"The presumption that we're going to have a painless solution to this, I think, is fantasy," Greenspan said during an interview on Bloomberg TV's "Bloomberg Surveillance." "There are a lot of risks out there, but the one thing I can be reasonably certain of is we won't get through this whole issue without some pain."
The U.S. faces twin fiscal challenges with more than $600 billion of spending cuts and tax increases scheduled to hit at the beginning of next year, threatening to send the economy into an austerity-induced recession, even as rising long-run deficits may prove unsustainable.
Greenspan, 86, who preceded Ben S. Bernanke as head of the central bank, blamed U.S. deficits on growth in spending and blamed both political parties, saying, "Strangely enough, and ironically, the spending surge which is creating the problem here is fundamentally both Republicans and Democrats."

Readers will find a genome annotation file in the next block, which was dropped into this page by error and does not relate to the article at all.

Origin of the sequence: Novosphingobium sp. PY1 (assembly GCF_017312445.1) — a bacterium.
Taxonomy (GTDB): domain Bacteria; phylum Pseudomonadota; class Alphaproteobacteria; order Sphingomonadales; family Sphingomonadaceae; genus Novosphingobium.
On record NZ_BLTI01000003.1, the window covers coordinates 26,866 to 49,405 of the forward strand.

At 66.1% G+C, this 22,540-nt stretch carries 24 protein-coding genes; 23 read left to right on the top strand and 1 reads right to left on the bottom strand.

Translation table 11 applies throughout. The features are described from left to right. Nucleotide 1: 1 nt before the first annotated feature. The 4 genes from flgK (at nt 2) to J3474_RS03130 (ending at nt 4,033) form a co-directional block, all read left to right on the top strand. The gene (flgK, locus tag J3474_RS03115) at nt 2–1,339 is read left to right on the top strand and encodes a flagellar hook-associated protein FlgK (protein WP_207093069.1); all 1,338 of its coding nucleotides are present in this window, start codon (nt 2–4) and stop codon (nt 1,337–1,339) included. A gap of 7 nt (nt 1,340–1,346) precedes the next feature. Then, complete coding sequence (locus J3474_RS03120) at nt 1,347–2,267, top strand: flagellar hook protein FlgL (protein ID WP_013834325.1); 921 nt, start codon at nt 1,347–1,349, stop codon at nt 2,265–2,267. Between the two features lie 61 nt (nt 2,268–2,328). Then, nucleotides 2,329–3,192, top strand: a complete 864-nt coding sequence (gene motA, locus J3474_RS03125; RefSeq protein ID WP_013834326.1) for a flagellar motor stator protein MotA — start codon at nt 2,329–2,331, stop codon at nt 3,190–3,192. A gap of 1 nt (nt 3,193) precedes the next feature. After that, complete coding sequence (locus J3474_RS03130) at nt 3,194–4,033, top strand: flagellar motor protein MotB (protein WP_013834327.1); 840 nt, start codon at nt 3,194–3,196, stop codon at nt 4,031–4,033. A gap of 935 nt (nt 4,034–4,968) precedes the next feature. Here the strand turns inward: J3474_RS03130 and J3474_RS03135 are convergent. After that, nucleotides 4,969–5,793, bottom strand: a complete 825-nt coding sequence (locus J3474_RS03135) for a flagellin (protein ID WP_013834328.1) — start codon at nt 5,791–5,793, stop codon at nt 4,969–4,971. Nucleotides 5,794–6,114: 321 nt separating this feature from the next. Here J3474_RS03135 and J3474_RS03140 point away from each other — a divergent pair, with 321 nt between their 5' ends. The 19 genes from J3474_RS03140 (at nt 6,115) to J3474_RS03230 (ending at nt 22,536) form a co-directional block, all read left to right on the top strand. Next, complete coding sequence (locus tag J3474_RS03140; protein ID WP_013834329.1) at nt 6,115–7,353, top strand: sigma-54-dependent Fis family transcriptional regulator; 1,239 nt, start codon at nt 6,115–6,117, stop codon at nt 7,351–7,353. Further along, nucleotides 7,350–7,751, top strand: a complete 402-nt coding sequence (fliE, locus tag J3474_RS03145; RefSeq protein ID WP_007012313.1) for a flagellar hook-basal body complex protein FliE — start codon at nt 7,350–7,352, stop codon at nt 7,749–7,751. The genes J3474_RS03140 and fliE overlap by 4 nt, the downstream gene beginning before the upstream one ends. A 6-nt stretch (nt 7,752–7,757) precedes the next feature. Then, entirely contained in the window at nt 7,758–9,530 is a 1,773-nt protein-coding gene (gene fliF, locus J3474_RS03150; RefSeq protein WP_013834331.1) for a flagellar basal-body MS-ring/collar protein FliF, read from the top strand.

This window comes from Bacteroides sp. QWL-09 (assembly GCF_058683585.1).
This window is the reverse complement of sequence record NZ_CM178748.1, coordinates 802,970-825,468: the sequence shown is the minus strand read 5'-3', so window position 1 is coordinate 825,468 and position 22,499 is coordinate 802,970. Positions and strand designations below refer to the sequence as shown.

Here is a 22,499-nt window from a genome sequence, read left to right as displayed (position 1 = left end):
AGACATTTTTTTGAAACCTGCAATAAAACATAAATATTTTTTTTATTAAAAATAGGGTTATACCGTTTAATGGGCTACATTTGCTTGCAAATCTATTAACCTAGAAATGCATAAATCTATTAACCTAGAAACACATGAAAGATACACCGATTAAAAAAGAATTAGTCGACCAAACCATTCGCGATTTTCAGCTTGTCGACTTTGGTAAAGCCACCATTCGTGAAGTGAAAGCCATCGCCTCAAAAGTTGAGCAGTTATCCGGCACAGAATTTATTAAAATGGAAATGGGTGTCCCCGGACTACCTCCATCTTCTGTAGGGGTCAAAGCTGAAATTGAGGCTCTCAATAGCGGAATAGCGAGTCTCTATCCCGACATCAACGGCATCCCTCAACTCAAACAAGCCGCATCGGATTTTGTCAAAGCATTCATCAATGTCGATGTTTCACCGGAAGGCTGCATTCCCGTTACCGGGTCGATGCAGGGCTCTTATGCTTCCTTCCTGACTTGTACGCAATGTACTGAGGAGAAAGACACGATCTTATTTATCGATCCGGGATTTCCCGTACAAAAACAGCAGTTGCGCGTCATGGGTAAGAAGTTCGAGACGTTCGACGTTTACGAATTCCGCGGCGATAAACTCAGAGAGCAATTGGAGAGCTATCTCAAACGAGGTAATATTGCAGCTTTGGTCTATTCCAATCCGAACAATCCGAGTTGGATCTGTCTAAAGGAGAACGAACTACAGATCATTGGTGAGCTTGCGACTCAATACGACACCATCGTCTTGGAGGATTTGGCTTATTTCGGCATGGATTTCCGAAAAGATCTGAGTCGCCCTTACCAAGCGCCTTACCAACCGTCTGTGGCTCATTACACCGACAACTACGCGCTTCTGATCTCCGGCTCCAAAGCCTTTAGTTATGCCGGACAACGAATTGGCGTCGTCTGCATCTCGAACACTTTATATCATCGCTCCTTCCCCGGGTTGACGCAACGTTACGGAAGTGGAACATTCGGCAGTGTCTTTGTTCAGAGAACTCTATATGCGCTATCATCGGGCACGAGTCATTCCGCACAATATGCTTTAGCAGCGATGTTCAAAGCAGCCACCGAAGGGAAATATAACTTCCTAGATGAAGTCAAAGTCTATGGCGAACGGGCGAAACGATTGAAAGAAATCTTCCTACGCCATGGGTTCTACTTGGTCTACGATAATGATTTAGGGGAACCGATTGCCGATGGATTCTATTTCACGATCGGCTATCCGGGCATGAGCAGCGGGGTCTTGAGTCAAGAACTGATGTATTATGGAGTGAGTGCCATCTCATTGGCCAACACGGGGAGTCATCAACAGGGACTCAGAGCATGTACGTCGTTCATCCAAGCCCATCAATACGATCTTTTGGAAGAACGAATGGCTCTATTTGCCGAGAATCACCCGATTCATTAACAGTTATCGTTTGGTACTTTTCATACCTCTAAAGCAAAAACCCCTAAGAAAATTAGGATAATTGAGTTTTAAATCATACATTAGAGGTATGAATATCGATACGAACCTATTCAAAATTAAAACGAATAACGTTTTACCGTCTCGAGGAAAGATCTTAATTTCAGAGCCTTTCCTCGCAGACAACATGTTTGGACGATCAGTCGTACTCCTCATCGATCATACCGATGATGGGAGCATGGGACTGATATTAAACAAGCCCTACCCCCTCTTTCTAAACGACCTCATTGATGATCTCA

Bernanke also has spoken of the need to control U.S. deficits. In a Nov. 20 speech in New York, he said Congress and the president should reach a plan to close deficits in the long term without harming the economy in the near term.
"A credible framework to set federal fiscal policy on a stable path -- for example, one on which the ratio of federal debt to GDP eventually stabilizes or declines -- is thus urgently needed to ensure longer-term economic growth and stability," Bernanke said last month in New York.
While Bernanke has refrained from identifying the mix of fiscal changes that are needed to stabilize fiscal policy, Greenspan said the "key part" of the deficit is "government social benefits to persons."
He added that the economy is poised for 2 percent growth, without specifying a time frame.
"Two percent is going to be our normal" for now, Greenspan said. "What is going to be the key factor in the long-term productivity outlook is innovation."